Looking at the Steelers performance through the first 12 weeks of the 2020 season, a Super Bowl seems far from out of reach. Pittsburgh began the year 11-0 with suffocating play from its defense and an offense that wasn’t elite but was still a marked improvement over the Mason Rudolph– and Duck Hodges-led unit of 2019. Across that 11-game winning streak, Pittsburgh ranked 14th in EPA per play.
Then the wheels fell off. Pittsburgh won just once in its final six games, including a double-digit postseason loss to a shorthanded Cleveland Browns squad that didn’t have head coach Kevin Stefanski on the sidelines. Roethlisberger and the play of the offense was the team’s undoing. From Week 13 through the postseason, the Steelers fell to 26th in EPA per play on offense, and Roethlisberger ranked 31st out of 32 qualifying quarterbacks in PFF grade. That team is far from winning a Super Bowl.
The season’s disappointing conclusion put the Steelers in a difficult spot this offseason with a guy who has been their quarterback since taking over for an injured Tommy Maddox in 2004 and rattling off 15 consecutive victories in his first 15 NFL starts. Roethlisberger helped lead the team to three Super Bowls early in his career, winning two of them. As time progressed, Roethlisberger became less of a “game manager” and one of the better high-volume passers in the NFL. He recorded PFF grades of at least 80.0 in every season from 2012 to 2018.
That version of Roethlisberger is unlikely to come back, though.
Roethlisberger’s decline in arm strength wasn’t reminiscent of Drew Brees in 2020, but his effectiveness throwing downfield did take a hit. His 70.8 passing grade on throws 20 or more yards downfield ranked 28th out of 36 quarterbacks with at least 25 such attempts — the first time he had been below 90.0 since 2013.
The more concerning aspect of this offense with Roethlisberger returning is his lack of mobility. Roethlisberger’s ability to elude pressure and extend plays was a trademark of his game early in his career. The Steelers offense has cut down significantly on that backyard football style of offense over the past several years, but the conservative game plan went to another level this past season.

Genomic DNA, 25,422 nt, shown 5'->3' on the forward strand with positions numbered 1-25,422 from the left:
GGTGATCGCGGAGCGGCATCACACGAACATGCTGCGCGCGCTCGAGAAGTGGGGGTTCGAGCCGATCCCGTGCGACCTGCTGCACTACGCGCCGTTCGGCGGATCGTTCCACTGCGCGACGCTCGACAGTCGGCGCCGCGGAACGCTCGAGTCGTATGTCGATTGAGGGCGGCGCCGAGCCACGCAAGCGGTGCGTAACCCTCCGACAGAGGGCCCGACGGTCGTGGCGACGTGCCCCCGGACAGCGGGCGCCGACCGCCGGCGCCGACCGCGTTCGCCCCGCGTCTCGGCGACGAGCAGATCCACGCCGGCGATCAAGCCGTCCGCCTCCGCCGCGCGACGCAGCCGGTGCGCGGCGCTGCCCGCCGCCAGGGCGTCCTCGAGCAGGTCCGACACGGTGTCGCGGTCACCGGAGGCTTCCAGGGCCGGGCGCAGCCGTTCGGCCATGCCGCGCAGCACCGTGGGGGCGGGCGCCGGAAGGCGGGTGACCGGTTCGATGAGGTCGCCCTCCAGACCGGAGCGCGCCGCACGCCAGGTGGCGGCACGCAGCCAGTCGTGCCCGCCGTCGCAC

Roethlisberger dropped back to pass 626 times during the 2020 regular season. He left the pocket via scramble or designed rollout on just 28 of those plays — a 4.5% rate that came in above only Tom Brady and Philip Rivers among qualifying quarterbacks. On a related note, his average time to throw of 2.17 seconds on the year was the lowest mark since PFF began collecting the data point. And the 59.4% of his passes short of the first down marker led the NFL.
With no running game to speak of, Pittsburgh was limited to short, quick passes over the middle of the field and deep shots down the sideline. If the ball didn’t come out of Roethlisberger’s hands quickly, the chances of him eluding pressure were slim.
Therein lies the Steelers’ biggest problem to solve in 2021: How do they make the most of this version of Roethlisberger? The hope is that new offensive coordinator Matt Canada can help breathe some life into a unit that became stale in 2020.
Pittsburgh was left with few options at quarterback in 2021 when looking at their cap situation and draft capital. It was either run things back with Roethlisberger on a re-negotiated contract, turn the reins over to Rudolph or the recently signed Dwayne Haskins, go bargain-shopping in free agency or take a chance on a quarterback beyond the top of the 2021 draft class. The Steelers opted for the safe bet, hoping that they could recapture some of what got them out to an 11-0 start last season and pushing off the rebuild for at least one more year.
The Steelers announced the re-worked deal. According to NFL Network’s Tom Pelissero, Roethlisberger ultimately agreed to a $5 million pay cut to help the Steelers navigate the salary cap challenges ahead. He was owed a $4 million base salary and had a $15 million roster bonus for 2021 but reduced his salary by $2.925 million down to the minimum of $1.075 million. The roster bonus must then have been dropped from $15 million down to $12,925,000, and that amount was then converted into a signing bonus.
Pittsburgh then tacked on voidable years to spread out the $12,925,000 over the maximum five years. Roethlisberger’s new 2021 cap hit should now be $25,910,000, clearing $15,340,000 off the books for the Steelers in 2021. The move gets the Steelers back under the cap and potentially enables them to try their best to retain pending free agents WR JuJu Smith-Schuster, ED Bud Dupree and others, though that will still be quite a challenge.